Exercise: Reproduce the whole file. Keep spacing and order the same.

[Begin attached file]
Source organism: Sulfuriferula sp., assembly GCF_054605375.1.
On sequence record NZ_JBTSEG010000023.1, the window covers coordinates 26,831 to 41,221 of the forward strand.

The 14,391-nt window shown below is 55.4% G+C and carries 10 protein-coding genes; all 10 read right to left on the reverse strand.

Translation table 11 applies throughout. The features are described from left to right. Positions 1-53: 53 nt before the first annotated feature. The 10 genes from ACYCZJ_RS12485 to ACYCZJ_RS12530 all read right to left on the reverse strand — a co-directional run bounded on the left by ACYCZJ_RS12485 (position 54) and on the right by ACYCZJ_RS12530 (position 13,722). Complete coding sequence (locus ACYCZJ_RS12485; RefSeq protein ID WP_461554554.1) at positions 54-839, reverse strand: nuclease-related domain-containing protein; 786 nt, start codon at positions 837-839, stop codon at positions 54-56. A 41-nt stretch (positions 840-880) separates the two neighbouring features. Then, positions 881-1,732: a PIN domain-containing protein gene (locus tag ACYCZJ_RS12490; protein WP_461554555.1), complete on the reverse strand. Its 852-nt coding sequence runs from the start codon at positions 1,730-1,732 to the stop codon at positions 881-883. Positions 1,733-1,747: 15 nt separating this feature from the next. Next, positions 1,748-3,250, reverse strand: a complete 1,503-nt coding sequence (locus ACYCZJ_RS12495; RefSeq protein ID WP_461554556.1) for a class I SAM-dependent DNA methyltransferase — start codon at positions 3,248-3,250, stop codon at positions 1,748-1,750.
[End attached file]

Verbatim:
Source organism: Sulfuriferula sp., assembly GCF_054605375.1.
On sequence record NZ_JBTSEG010000023.1, the window covers coordinates 26,831 to 41,221 of the forward strand.

The 14,391-nt window shown below is 55.4% G+C and carries 10 protein-coding genes; all 10 read right to left on the reverse strand.

Translation table 11 applies throughout. The features are described from left to right. Positions 1-53: 53 nt before the first annotated feature. The 10 genes from ACYCZJ_RS12485 to ACYCZJ_RS12530 all read right to left on the reverse strand — a co-directional run bounded on the left by ACYCZJ_RS12485 (position 54) and on the right by ACYCZJ_RS12530 (position 13,722). Complete coding sequence (locus ACYCZJ_RS12485; RefSeq protein ID WP_461554554.1) at positions 54-839, reverse strand: nuclease-related domain-containing protein; 786 nt, start codon at positions 837-839, stop codon at positions 54-56. A 41-nt stretch (positions 840-880) separates the two neighbouring features. Then, positions 881-1,732: a PIN domain-containing protein gene (locus tag ACYCZJ_RS12490; protein WP_461554555.1), complete on the reverse strand. Its 852-nt coding sequence runs from the start codon at positions 1,730-1,732 to the stop codon at positions 881-883. Positions 1,733-1,747: 15 nt separating this feature from the next. Next, positions 1,748-3,250, reverse strand: a complete 1,503-nt coding sequence (locus ACYCZJ_RS12495; RefSeq protein ID WP_461554556.1) for a class I SAM-dependent DNA methyltransferase — start codon at positions 3,248-3,250, stop codon at positions 1,748-1,750.